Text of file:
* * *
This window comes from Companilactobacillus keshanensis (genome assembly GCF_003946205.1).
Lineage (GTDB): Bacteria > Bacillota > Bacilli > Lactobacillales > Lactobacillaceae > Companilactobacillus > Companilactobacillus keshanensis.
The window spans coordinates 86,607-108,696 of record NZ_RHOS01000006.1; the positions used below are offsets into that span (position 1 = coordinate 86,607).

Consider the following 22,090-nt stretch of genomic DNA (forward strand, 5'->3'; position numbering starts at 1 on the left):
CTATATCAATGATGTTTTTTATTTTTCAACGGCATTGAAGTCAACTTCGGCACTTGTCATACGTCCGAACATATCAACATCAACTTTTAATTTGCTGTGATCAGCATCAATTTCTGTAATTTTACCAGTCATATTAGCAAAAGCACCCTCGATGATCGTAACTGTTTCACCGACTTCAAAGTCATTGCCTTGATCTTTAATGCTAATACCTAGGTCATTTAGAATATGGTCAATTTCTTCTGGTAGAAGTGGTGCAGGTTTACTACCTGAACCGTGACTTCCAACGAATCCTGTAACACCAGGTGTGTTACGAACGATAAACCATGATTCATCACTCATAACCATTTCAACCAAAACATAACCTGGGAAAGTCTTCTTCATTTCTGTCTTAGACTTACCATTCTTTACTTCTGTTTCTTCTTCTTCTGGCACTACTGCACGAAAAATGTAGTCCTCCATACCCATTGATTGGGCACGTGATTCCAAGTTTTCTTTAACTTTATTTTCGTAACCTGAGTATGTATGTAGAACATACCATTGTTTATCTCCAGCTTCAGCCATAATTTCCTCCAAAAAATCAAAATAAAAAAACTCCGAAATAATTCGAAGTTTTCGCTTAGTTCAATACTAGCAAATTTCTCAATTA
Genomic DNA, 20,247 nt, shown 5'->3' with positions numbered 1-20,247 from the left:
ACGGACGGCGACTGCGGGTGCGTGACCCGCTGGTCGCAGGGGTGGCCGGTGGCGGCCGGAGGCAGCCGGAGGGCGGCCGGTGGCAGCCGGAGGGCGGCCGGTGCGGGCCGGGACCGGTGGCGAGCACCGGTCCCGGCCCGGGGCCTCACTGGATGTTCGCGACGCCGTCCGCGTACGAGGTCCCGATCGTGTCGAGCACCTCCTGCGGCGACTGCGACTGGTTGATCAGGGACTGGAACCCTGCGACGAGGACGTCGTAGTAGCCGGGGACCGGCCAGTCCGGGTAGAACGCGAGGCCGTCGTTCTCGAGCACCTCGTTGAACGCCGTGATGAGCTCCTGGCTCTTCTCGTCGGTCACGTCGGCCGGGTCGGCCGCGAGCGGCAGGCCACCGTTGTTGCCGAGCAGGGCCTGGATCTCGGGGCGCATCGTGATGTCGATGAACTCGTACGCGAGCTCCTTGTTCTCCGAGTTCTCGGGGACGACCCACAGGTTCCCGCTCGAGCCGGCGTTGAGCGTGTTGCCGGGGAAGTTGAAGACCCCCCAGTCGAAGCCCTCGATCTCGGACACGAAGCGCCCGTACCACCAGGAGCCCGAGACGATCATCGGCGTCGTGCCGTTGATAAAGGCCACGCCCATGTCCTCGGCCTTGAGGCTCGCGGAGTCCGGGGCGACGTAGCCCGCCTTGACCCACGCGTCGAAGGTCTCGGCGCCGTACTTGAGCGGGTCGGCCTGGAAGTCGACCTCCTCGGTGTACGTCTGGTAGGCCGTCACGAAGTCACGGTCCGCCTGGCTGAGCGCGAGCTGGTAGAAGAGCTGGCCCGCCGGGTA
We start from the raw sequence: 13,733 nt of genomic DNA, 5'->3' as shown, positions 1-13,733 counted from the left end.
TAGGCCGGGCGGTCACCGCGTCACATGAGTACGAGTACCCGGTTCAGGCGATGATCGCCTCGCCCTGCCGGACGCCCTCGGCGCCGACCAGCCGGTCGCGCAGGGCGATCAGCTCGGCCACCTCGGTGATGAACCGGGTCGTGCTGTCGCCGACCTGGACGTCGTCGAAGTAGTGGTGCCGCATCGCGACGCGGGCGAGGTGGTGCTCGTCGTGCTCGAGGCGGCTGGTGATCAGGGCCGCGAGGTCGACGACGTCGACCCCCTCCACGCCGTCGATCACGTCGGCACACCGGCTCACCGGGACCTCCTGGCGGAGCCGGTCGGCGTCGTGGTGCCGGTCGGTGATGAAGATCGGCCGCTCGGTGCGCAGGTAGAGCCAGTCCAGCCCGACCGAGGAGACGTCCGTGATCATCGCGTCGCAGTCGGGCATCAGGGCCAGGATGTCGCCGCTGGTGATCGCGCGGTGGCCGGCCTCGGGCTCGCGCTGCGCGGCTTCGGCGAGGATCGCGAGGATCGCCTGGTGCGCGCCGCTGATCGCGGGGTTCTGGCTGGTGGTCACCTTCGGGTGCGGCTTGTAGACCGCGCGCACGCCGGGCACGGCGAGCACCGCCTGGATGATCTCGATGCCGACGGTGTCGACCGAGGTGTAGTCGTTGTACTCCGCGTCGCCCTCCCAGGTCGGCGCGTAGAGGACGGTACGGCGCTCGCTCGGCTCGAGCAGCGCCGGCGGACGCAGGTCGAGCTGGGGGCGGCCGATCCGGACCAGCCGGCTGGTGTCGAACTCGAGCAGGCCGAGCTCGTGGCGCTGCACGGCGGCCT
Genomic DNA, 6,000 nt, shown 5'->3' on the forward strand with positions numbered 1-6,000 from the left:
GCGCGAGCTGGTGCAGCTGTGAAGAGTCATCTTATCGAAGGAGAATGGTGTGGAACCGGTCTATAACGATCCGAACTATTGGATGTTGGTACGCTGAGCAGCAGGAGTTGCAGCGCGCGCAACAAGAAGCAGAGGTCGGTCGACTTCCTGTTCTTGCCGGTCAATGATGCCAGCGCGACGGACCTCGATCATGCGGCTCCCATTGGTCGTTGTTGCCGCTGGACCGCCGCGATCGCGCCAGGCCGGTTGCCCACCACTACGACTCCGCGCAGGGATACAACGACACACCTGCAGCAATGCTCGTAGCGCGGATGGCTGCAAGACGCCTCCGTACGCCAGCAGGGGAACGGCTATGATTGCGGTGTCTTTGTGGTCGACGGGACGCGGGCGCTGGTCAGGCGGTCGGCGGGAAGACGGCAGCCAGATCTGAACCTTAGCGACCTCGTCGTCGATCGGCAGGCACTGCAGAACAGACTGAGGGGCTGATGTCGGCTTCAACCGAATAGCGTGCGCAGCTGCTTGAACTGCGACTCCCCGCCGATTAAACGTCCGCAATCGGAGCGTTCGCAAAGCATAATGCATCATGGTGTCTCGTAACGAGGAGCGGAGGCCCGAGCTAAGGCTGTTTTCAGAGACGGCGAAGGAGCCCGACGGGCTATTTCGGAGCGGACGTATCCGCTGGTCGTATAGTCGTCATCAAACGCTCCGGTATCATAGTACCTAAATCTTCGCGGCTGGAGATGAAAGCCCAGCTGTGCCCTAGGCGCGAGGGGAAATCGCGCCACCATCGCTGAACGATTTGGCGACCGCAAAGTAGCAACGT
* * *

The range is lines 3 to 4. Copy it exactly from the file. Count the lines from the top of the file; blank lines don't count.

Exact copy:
The window spans coordinates 86,607-108,696 of record NZ_RHOS01000006.1; the positions used below are offsets into that span (position 1 = coordinate 86,607).

Consider the following 22,090-nt stretch of genomic DNA (forward strand, 5'->3'; position numbering starts at 1 on the left):